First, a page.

The four-issue miniseries is written by Ales Kot, whose previous work, Wild Children — which I enjoyed — wasn’t half as ambitious or half as heart-crunching as what he’s doing in Change. There is a section in Change #2 that was telegraphed in the first two pages of the issue #1, and it is very hard to describe how it creeps up on the reader. In the second issue we are in full blown, “it is on” mode. Cars are blowing up. Deranged mad men are cackling out best laid plans. Apocalyptic spaceships are lumbering toward Earth. We are two steps past what would be best described as “on the brink.” And as a reader we are placed ground-level for all of this, so the effect is immediate disorientation. Kot keeps throwing thing after thing at you and eventually you hit your breaking point… and you float. It’s this sweet spot right before the drop. Then quietly, this aching love story plays through into that breathless air. You see this couple meet, fall in love, and then fall apart with similar grace on both sides. It is an absolutely sublime moment. It’s functionally similar to that famous bell scene in Tarkovsky’s Andrei Rublev where you go through the entire process of building this bell. You are buried alive under a wave of mundane details — the drama of simply digging a hole. And the sheer weight of all of that serves to elevate you to an ecstatic state at the climax of the bell’s completion — and descend you to the depths of melancholy the artist experiences when his miracle work is complete, leaving him in its shadows.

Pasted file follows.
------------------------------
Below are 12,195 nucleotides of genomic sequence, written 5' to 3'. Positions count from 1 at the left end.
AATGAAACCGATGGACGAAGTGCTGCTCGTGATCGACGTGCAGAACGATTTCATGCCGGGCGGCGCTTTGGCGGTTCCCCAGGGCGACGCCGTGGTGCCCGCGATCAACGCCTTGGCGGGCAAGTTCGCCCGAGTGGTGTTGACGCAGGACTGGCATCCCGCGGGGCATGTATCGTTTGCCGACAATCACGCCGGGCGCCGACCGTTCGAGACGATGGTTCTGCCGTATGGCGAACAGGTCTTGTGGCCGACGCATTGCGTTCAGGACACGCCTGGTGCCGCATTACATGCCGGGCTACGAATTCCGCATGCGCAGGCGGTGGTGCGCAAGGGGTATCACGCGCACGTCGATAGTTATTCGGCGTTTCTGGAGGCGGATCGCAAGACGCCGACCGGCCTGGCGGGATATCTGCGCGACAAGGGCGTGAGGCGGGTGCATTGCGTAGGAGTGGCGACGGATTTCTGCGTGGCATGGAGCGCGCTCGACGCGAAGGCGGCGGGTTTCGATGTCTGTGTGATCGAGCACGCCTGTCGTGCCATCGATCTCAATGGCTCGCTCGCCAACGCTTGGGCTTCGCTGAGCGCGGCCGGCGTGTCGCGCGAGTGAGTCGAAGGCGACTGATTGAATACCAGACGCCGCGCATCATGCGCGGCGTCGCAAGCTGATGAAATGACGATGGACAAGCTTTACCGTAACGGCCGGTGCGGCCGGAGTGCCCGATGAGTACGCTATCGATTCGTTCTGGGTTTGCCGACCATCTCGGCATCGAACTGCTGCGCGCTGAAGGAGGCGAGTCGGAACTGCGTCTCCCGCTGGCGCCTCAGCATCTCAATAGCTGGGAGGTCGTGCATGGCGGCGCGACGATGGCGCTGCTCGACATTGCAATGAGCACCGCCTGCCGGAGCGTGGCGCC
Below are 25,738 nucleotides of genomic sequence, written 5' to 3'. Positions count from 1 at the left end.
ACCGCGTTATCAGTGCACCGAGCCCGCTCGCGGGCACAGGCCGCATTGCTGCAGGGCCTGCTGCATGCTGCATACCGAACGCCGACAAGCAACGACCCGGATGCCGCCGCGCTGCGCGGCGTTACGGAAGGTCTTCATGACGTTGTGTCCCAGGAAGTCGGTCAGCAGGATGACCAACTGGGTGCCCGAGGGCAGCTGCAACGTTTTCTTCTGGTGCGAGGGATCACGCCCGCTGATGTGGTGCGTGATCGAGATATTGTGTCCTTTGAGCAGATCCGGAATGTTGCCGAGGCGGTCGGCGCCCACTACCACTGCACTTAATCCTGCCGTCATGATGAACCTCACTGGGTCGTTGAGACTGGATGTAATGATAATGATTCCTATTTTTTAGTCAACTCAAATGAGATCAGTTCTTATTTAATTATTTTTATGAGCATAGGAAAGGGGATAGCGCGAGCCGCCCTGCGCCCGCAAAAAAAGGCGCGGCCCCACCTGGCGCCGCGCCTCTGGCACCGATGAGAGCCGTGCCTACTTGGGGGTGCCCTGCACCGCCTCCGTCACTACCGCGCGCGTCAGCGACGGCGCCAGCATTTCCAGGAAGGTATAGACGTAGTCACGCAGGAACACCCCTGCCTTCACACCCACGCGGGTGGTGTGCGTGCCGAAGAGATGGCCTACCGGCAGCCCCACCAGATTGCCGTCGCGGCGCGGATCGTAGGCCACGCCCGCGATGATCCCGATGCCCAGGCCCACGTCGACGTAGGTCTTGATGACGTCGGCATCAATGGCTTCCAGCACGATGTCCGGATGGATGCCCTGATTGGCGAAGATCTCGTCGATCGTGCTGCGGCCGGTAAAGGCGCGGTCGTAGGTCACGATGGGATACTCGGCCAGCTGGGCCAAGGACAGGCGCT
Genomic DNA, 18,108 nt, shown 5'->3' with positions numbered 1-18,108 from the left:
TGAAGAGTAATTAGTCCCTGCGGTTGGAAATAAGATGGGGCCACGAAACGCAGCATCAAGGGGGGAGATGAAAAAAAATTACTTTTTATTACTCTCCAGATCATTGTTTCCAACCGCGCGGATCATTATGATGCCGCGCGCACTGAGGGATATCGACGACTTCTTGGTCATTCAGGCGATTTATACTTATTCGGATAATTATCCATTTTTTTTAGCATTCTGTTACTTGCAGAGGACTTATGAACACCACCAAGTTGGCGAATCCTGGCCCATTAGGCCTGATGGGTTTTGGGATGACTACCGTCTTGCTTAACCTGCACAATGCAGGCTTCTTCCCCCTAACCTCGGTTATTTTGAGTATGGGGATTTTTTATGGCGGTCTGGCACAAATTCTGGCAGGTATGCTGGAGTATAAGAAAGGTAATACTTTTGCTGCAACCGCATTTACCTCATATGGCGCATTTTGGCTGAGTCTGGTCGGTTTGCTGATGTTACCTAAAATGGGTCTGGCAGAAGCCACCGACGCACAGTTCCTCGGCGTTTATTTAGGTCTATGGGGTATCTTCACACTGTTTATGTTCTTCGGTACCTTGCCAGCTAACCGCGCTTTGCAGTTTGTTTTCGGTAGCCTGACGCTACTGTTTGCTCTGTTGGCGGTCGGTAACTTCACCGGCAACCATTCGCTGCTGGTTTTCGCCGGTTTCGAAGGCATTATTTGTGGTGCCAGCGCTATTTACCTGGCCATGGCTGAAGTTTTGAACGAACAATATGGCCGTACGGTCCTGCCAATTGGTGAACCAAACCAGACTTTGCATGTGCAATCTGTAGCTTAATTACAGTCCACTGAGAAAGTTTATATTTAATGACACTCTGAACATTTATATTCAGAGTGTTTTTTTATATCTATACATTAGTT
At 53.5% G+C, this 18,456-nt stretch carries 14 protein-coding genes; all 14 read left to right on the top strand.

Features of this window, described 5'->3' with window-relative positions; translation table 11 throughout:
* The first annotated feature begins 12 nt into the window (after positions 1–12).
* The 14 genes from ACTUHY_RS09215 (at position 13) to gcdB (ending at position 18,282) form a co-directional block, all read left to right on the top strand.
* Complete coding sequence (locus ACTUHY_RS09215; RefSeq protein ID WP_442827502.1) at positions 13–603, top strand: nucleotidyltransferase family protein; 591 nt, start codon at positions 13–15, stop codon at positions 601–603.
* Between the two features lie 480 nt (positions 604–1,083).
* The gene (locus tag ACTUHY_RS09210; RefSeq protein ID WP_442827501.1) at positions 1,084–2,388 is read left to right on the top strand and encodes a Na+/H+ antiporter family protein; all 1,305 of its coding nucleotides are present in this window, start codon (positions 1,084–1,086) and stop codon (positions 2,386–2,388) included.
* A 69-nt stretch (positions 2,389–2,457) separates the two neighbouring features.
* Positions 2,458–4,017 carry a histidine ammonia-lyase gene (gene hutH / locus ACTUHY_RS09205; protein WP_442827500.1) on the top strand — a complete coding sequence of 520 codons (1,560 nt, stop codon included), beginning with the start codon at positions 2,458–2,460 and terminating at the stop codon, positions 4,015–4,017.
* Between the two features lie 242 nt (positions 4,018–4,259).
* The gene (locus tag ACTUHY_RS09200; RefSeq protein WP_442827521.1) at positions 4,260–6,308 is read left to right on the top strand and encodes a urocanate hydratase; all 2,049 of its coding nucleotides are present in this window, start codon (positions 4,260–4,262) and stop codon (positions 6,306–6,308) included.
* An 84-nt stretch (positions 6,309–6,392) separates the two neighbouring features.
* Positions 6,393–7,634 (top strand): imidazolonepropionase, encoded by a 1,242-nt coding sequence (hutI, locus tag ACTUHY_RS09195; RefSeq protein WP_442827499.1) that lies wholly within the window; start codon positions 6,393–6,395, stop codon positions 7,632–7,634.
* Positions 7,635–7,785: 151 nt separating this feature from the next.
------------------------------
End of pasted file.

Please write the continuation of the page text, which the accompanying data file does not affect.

In Change the actual drop happens in the scene right after the one I described, where the boy who has become old hangs up his telephone and says, “I couldn’t save you.” Those four words explode like a bomb backwards and forward through the comic’s narrative. Suddenly every page in the first two issues is orbiting around this singular moment and you understand the fractal brilliance that has been constructed here. Stop this review. Go back and read every panel of that book with those four words playing underneath it. It is an insane experience like when you found out Watchmen was symmetrical.